We’ve got a new contributor joining our MPMK team (yay!). Wendy of the bento-fabulous blog Wendolonia is going to start stopping by periodically to share some seasonal and healthy lunch ideas for the kids – because who can’t use more of those?
I’m curious, do any of you bento it when it comes to packing lunches? I admit, the time involved in achieving a pretty presentation is a bit overwhelming to me but I do appreciate the variety of healthy foods and food groups that are the foundation of the bento philosophy. I also love the idea of taking the time to whip up a special lunch every once in a while, just because. What a great way to make your child’s day!
Now that the kids are back in school, families are settling into regular routines and in some parts of the country there is already a little nip of autumn in the air. Celebrate the changing of the seasons by packing a fun fall-themed lunch for your child.
I used cues from the world outside — acorns, changing leave and crisp apples — to gather inspiration for this lunch. Here’s how you can create one like it:
Begin by making a sandwich that looks like an acorn. Cut two circles from one or two slices of bread. You can use a round cookie or biscuit cutter for this, or if you don’t have one, just use a drinking glass like I did here.
You will probably have some bread leftover after you cut the circles. I don’t ever throw these away. I save them for another use. If they’re big enough, I’ll use them to make a special Egg-in-the-Hole breakfast for my kids or toast them and eat them with my own breakfast. If they’re scraps, I put them in a bag in the freezer and use them to make bread crumbs or croutons later.
Once you have your two circles, use your cutter to trim off a sliver of the bread to give the acorn it’s distinctive pointed end. I stacked my two circles on top of each other before I cut them so that the bread shapes would match up when it was time to build the sandwich.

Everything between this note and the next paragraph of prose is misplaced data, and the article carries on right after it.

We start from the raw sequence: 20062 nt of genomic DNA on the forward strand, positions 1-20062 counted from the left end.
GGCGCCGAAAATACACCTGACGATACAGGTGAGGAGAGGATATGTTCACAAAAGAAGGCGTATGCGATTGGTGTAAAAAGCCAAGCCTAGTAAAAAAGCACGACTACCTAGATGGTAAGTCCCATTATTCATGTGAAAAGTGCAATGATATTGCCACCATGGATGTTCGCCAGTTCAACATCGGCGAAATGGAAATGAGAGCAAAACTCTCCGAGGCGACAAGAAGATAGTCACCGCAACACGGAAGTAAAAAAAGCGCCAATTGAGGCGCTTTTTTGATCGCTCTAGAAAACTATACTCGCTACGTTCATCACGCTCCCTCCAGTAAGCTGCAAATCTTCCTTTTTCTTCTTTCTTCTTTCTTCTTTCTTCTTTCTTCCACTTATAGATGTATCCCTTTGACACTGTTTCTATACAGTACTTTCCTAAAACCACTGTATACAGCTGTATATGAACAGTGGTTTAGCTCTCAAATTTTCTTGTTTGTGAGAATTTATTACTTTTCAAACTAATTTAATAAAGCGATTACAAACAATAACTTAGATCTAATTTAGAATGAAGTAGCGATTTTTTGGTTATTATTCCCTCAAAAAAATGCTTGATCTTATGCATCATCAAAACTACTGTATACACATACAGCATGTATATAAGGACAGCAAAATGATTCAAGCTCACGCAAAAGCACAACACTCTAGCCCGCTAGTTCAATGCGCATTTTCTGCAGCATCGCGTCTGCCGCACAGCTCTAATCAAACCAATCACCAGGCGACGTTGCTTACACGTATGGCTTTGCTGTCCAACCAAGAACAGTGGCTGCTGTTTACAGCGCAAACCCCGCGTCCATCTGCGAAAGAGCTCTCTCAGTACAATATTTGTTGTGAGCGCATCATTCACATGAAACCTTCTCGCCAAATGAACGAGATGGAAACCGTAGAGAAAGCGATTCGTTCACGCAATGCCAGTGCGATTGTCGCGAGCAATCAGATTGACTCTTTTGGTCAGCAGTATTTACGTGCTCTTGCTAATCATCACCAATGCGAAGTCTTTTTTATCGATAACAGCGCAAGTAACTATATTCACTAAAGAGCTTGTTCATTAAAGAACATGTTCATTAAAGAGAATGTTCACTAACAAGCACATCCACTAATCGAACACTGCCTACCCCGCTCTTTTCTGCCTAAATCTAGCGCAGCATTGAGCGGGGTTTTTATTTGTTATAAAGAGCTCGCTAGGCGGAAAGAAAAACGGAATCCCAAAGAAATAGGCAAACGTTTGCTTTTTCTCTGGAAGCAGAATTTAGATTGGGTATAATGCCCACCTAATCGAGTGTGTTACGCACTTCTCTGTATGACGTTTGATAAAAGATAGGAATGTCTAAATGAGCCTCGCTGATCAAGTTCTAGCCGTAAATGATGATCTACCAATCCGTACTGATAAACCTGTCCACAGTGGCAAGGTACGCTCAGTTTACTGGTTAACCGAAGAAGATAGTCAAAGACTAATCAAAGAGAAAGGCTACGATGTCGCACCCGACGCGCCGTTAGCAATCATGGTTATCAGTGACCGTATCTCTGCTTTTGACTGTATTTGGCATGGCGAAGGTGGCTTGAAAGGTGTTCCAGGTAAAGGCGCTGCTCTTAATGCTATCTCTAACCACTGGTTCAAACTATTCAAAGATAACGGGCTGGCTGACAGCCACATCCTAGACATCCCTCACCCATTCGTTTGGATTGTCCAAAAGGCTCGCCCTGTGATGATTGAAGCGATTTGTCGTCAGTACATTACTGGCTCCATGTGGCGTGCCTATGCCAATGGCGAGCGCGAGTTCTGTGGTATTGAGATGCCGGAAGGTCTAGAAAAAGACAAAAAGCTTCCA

Next, I made the acorn’s top. To do this, I grabbed that same helpful drinking glass and cut a semi-circle from the heel of a loaf of bread. You can use the shape as-is, or if you want it to be a little more acorn-y, you can use a knife to round the ends a little.
Now it’s time to fill the sandwich. I used apple butter here, but pumpkin butter would also be nice if you can find some. If your kids are a little more adventurous you could add a slice of cheddar cheese or peanut butter with the apple butter. If they are less adventurous choose whatever they would normally enjoy in their sandwich.
While you’re adding the apple butter to the inside of the sandwich, spread a little on the back of the acorn top. This will help “glue” it to the bread.
Assemble the sandwich by topping the apple butter slice with the plain cut-out. Then add the acorn top piece on top of that. After I took this photo, I decided my acorn needed a stem, so I cut a little rectangle of bread and tucked one end under the acorn top too.
For the vegetable, I cut a large slice from a yellow bell pepper and then used small leaf cutters to cut shapes from it. You could also use red or orange bell peppers for this, or any combination of the three.
Finally, I added all the different elements to the bento box. First the acorn sandwich went in. Then I added a chunk of apple with an apple shape cut out of the skin. Next I added the bell pepper scraps and topped them with the pieces I cut into leaves. The last bit of space in the lunch box was filled with a few crunchy whole grain pita chips.
Here are a few more ideas for including autumnal elements in your kids’ lunches:
- Seasonal produce — add some of the foods that are most delicious at the farmers’ market right now. Apples, pears or anything that incorporates pumpkin are favorites with most kids. Also try adding cubes of sweet potatoes or wedges of roasted butternut squash.
- Leaves — this one is a no-brainer because leaves pretty much define autumn for most of us. Use the same cutters I used on the peppers to cut cheese, fruit leather, melon or a whole tree. Or buy a bigger cutter for sandwiches or homemade tortilla chips.
- Pumpkins — Pumpkins deserve a special shout-out because for a lot of us, they define Fall. Try cutting cheese, sandwiches or melon into pumpkin shapes, decorate a clementine to look like a jack-o-lantern or go the extra mile and make pumpkin flavored muffins or pancakes.
- Squirrels — no, not actual squirrels! Buy a squirrel cutter and use it to cute sandwiches,
- Football — we’re not particularly sporty at our house, but for many people fall weekends mean football games. Make a cute lunch to celebrate the big game.
- Small decorative touches — buy some sprinkles or cupcake liners in fall colors or poke a fall-themed cupcake pick into some fruit.
Question of the Day
Do you like to add seasonal touches to your kids’s lunches? What are your favorite ingredients for doing so?
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